Submitted by Scott Cleland on Mon, 2015-09-28 18:13
The U.S. FTC has opened an antitrust probe of Google’s Android mobile operating system per Bloomberg reporting to investigate allegations that Google has anti-competitively limited competitive services on the Google-Android platform and extended its market power by favoring Google services over competitors’.
Top Ten Questions Raised by FTC’s Google-Android Probe
Submitted by Scott Cleland on Fri, 2015-09-25 10:03
It is timely to fact check the Federal Government’s storyline that broadband is a ‘core utility,’ given a new White House report that directs municipalities that broadband is a “core utility… like water, sewer and electricity;” and given that a senior FCC official recently encouraged local municipalities at the NATOA conference to build their own local broadband infrastructure with the FCC’s backing now that the FCC has claimed the legal authority to preempt State laws limiting municipal broadband.
Submitted by Scott Cleland on Mon, 2015-08-03 13:46
Everyone should have the freedom to innovate and compete in America, the land of opportunity.
There should be no innovation or competition double standard where government politically picks winners and losers by rigging competition via denying some companies the freedom to innovate and compete spectrally while granting it to their competitors.
With radio spectrum, America has created different but symbiotic spectrum models. One is licensed spectrum where spectrum for exclusive use is auctioned to the highest bidder. The other is unlicensed spectrum where anyone is free to share the same spectrum if they play nice and do not interfere with other spectrum sharers’ use. These models have never been either/or; they have always been free and open to use separately or together to maximize innovative, commercial, and competitive opportunity.
Submitted by Scott Cleland on Fri, 2015-07-24 16:35
Submitted by Scott Cleland on Tue, 2015-06-09 12:00
Below is my op-ed “Privacy’s Big Three” on the FCC’s pending interpretation of its newly asserted Title II section 222 privacy authority. It is a side-bar in this week’s Multichannel News cover story “Who’s Watching Whom?” Click here for the full Multichannel article.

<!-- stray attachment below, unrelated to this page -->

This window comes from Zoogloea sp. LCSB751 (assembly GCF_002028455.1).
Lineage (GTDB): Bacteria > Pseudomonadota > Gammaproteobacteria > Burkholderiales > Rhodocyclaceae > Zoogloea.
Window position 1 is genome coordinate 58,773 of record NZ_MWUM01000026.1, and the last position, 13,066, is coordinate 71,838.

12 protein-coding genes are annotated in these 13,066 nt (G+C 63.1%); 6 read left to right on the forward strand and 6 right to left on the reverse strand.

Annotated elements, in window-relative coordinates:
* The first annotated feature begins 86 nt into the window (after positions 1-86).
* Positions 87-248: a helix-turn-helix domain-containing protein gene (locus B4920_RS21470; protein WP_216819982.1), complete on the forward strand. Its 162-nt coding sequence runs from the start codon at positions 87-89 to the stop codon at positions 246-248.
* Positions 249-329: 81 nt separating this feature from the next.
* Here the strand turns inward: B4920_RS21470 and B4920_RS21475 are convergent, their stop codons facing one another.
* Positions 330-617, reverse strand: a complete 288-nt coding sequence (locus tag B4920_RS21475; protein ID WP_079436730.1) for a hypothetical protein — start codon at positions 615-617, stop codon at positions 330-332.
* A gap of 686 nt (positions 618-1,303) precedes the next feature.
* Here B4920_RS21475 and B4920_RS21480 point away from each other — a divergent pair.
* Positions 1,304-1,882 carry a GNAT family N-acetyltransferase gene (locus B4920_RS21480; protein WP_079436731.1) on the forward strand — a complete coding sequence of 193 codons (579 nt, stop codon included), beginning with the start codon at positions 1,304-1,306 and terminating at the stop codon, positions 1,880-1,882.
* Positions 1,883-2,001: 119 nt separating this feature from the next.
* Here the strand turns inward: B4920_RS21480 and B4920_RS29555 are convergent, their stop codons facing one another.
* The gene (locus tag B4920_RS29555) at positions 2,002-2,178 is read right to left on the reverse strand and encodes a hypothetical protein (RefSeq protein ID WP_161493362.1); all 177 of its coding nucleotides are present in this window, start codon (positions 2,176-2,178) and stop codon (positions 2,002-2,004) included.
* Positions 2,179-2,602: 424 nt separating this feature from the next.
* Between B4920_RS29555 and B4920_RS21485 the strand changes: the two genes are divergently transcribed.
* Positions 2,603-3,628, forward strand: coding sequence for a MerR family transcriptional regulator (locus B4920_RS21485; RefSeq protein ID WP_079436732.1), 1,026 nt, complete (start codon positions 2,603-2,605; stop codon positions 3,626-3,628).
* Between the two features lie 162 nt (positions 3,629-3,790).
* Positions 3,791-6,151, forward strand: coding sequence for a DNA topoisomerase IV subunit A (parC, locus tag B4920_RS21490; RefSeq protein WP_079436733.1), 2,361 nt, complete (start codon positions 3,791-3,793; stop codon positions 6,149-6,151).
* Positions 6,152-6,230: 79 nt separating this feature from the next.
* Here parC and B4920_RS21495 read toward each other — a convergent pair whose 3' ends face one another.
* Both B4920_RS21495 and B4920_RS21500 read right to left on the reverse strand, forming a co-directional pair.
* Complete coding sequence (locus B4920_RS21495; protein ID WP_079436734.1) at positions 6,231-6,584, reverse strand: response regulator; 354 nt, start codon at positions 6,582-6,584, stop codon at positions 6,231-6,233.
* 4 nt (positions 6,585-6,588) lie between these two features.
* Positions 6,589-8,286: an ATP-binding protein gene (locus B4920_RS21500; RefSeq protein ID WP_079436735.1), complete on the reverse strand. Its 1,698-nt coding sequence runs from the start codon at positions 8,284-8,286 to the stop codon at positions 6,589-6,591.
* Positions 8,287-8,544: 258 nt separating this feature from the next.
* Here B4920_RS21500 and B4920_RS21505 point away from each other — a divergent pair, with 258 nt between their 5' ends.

This succinct op-ed spotlights the three biggest privacy questions the FCC must grapple with here:
Privacy’s Big Three
Submitted by Scott Cleland on Tue, 2015-05-19 11:10
Apparently Google is preparing to play political hardball in opposing: the EU’s antitrust Statement of Objections against Google for abusing its 90% dominance of search by anti-competitively favoring Google Shopping over competitive shopping services; and its new antitrust investigation of Google’s Android operating system for anti-competitive tying and bundling of Google services.
Submitted by Scott Cleland on Fri, 2015-04-24 11:10
The US-EU “competition” of protectionist digital industrial policies -- U.S. Title II net neutrality vs. the EU’s emerging “platform neutrality” plans -- creates an ironic backdrop to negotiations for the US-EU Transatlantic Trade and Investment Partnership (TTIP) “free” trade agreement. Heightening the irony, the Obama Administration, not the European Commission, has been the protectionist digital industrial policy leader, trailblazing the political path for the EU’s Single Digital Market to follow.
At least on the digital markets front, TTIP will be much less a commercial “free” trade negotiation and much more a political “fair” trade negotiation.
The U.S. has long set the tone and trajectory for this digital “fair” trade dynamic in championing net neutrality to protect its Silicon Valley national champions, Google, Facebook, Amazon, Apple, Netflix, etc., and by skewing antitrust enforcement to benefit Google and Silicon Valley.